Beth’s Amazing Journey #1

by ‎01-15-2016 02:58 PM - edited ‎01-25-2016 03:00 PM

My life changed drastically on October 19, 2012 when one of my wife’s doctors thought she might have cancer. I remember driving home from the Q that day trying to make sense of it all. I spent the next several hours just holding Beth and assuring her everything would be ok. The weekend was extremely difficult as we awaited the results of the biopsy. 


The following Wednesday we got the news confirming it was malignant.  And so we began a three- year battle against stage IV endometrial cancer. Immediately after receiving the news, we began consulting friends, family and medical professionals to decide our course of action. We ended up meeting with the head of the gynecological oncology department at the University of Penn Hospital in Philadelphia. That day he scheduled surgery for November 14, 2012. I will never forget that day.




Beth, our daughter, Kirstyn and I were on the road for UPenn Hospital before 6a.m. We felt like we were all “prayed up” for the surgery and were confident the surgeon would get the cancer by performing a total hysterectomy. Kirstyn and I kissed Beth and told her how much we loved her as they rolled her away on the gurney. We then retreated to a large waiting room that reminded me of a terminal at a large airport. 


There were computer screens on the walls that tracked the progress of each patient who was having surgery. After several hours of waiting and praying we received a call from the surgeon. I picked up the phone and remember him saying, “we did the hysterectomy but, unfortunately, the cancer is more aggressive than we thought and it got outside of her uterus and spread throughout her abdomen.“ It was like a bomb went off inside my brain.  Kirstyn, who is a nurse, grabbed the phone and started asking a series of medical questions. She was told the chemotherapy was our only option, because the tumors were covering many vital organs. After she hung up we went into a back room and held each other and cried for a long time. After calling all of our relatives to break the news and ask for prayer, we went up to be with Beth. They brought her into her room and we hoped she wouldn’t ask how it went, but she eventually looked at me and asked if they got it all.  I told her there was still some in her tummy so she would need to do some chemotherapy.  She said ok and fell asleep.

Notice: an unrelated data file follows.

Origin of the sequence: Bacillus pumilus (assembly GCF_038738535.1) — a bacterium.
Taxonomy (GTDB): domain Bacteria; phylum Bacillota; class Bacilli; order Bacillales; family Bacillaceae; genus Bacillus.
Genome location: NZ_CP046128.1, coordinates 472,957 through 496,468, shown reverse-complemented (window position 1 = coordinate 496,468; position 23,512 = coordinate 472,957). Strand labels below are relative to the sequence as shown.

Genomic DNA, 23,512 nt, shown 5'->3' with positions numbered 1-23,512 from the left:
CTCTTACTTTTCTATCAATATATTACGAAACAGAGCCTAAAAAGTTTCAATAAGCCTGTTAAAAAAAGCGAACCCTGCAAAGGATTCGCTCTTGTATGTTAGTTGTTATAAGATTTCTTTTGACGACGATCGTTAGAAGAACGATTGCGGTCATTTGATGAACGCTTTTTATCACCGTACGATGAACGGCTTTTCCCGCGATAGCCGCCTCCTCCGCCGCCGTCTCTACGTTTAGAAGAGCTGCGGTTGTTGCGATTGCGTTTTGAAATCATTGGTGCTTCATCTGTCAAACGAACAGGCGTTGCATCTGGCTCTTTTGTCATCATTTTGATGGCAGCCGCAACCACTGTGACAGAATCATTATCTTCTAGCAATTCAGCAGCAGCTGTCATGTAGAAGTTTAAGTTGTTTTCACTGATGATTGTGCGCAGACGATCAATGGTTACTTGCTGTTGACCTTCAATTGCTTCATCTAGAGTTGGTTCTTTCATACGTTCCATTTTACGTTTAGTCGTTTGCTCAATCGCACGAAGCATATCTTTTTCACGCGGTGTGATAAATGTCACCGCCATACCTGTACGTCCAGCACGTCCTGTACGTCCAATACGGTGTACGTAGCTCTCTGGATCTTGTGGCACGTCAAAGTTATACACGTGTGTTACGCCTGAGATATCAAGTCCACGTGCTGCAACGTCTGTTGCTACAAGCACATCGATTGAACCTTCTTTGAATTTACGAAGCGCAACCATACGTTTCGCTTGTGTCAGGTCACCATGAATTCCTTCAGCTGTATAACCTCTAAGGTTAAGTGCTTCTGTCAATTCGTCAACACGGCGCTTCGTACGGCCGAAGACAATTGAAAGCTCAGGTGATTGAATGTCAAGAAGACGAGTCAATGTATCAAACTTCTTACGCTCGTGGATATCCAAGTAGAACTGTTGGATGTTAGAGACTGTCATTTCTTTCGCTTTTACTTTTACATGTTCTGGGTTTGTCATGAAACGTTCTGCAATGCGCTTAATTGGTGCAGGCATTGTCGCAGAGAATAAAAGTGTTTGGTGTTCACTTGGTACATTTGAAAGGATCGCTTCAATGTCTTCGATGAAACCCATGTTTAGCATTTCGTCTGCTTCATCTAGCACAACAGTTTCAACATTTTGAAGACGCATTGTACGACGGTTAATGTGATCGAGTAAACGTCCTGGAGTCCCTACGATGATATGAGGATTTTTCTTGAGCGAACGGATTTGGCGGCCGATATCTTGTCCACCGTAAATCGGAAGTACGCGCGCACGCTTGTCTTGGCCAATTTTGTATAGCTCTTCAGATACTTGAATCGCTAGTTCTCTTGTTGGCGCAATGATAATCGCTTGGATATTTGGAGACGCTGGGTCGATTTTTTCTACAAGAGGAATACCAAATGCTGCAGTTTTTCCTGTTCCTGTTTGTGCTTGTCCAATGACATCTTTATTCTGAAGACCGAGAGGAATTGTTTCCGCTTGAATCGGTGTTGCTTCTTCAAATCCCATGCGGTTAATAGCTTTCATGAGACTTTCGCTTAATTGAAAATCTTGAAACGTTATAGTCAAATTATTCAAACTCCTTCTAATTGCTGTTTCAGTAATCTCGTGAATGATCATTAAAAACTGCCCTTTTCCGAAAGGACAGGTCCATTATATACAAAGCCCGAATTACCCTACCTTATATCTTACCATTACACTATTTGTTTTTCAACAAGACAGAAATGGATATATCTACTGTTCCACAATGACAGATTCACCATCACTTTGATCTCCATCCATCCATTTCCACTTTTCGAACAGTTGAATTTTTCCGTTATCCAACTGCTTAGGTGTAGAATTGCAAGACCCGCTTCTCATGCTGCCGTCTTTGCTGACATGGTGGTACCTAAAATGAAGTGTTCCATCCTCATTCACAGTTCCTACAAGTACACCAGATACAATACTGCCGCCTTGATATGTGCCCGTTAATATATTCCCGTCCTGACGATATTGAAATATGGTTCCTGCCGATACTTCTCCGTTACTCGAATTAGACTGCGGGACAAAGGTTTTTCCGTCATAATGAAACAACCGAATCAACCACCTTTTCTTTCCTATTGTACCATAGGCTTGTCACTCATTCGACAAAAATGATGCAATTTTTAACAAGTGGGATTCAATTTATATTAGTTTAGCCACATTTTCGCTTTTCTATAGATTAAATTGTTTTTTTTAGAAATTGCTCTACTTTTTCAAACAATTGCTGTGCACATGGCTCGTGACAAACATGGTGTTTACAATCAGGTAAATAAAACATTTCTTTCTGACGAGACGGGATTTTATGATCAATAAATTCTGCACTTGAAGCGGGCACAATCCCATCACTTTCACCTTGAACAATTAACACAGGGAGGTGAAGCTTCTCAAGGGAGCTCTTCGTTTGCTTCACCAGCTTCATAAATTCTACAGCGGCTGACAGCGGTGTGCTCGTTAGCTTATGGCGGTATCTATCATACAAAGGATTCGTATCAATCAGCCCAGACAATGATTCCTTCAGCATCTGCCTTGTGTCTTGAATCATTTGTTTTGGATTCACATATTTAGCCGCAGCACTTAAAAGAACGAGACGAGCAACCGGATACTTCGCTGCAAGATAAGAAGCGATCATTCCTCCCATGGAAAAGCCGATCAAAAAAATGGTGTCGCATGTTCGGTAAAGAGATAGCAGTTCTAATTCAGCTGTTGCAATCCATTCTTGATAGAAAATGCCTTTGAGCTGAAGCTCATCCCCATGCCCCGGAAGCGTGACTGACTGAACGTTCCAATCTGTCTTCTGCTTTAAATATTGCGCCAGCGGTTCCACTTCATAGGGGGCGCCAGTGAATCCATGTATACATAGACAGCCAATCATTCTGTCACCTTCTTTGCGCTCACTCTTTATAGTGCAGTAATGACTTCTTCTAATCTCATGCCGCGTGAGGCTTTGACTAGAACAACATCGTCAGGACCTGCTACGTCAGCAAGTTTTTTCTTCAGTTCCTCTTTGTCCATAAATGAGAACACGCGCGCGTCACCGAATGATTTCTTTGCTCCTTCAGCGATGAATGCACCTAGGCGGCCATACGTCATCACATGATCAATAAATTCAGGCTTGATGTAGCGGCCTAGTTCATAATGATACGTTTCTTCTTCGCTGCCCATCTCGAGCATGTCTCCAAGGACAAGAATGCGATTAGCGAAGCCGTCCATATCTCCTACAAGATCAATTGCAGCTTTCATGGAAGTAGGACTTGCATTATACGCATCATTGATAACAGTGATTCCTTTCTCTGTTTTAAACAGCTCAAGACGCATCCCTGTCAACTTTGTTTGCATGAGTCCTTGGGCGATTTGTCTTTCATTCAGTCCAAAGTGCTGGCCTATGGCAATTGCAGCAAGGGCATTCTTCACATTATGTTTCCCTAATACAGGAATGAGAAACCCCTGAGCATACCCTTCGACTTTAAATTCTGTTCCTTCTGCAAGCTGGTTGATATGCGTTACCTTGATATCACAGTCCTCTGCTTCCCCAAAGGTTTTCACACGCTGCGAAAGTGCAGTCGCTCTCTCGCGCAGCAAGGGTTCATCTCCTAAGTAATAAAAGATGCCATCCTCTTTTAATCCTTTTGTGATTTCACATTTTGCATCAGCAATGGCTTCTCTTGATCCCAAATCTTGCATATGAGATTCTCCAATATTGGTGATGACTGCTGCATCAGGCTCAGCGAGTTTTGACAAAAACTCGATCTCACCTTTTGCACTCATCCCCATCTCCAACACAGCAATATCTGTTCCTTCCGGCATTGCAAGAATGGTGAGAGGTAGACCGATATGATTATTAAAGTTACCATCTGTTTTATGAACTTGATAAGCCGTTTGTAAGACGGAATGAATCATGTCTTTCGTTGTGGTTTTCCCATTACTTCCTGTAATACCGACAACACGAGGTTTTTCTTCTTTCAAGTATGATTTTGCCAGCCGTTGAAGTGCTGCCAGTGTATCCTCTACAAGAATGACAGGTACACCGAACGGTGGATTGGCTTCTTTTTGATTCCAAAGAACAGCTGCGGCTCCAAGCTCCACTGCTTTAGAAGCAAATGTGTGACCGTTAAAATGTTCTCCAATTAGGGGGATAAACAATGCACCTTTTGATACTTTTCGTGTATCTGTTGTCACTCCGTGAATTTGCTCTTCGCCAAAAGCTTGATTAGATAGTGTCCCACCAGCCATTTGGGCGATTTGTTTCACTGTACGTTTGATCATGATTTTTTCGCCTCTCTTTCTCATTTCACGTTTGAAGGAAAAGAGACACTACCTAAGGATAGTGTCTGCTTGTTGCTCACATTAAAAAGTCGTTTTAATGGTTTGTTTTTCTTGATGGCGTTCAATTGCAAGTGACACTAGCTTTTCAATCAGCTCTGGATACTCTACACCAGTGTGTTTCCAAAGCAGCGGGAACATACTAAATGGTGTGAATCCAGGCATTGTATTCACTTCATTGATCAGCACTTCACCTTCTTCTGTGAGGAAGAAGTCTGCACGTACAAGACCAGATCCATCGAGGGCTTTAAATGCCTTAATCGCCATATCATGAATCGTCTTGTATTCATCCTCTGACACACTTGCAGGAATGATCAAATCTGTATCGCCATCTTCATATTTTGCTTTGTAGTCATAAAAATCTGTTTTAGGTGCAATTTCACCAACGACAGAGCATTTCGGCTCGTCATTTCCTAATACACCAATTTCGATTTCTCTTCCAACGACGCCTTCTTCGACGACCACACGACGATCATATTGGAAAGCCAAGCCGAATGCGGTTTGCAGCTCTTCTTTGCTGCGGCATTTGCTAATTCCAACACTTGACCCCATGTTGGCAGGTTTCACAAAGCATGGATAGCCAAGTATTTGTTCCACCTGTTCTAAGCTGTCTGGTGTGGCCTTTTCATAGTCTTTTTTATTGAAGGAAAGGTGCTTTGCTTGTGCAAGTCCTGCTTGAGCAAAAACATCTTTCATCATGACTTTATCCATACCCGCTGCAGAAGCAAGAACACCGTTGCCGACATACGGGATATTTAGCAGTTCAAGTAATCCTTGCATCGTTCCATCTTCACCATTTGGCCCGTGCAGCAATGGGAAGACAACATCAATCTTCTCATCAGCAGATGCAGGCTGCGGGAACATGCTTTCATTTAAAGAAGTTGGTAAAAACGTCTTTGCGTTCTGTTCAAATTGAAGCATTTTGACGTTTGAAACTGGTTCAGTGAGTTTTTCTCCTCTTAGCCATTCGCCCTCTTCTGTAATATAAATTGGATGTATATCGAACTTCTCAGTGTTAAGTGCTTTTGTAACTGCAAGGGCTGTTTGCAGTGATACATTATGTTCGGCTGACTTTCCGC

I crawled into bed around 11p.m. that night and set my alarm for 3a.m. to make the hour long drive to the hospital. I wanted to be with Beth when the doctor came by on his rounds the next morning and I was told he made them early. I remember I cried and prayed the entire way. Beth was surprised to see me sitting next to her bed when she woke up around 5:30a.m. We didn’t know what we were going to face in the days, weeks, months and years to come but we knew we were going to face it together. We also knew he Lord would be with us.




As a small boy, almost 50 years earlier, I was walking through the woods on the way to my cabin at a church camp in Bridgman, Michigan during the summer of 1963. It was a clear night and the stars were shining brightly. I looked up into the sky and told God I knew He was there and I would follow Him for the rest of my life. I knew He heard me and I knew He loved me. Life was wonderful and pretty simple back then. However, I have never doubted what I felt that night and I have always known He has walked by my side.  That childlike faith sustained me through the many storms my family was about to face during the next three years.




You will read about the many miracles I witnessed that let me know God was with us in the midst of all of these storms. In the weeks ahead, I will write about this difficult but amazing journey. I will try to publish a new blog every Friday since that is the day Beth left this earth for heaven. 


I want to share with you the lessons I learned and the many miracles I saw along the way in hopes that it will help you when you face life’s difficult times. I know many of you reading this have walked through the valley of the shadow of death with a loved one. Maybe something I say will help you. 


I miss Beth every single minute of every day. Not one day has gone by during the last two and a half months that I haven’t cried. While I know where she is, I sure wish they had visiting hours in heaven. Thank God I know I will see Beth again one day.




So many of you have reached out to me with messages of love, hope and encouragement. From the bottom of my heart I thank you. The QVC family is large and mighty and I am so grateful for all of you. 


God bless,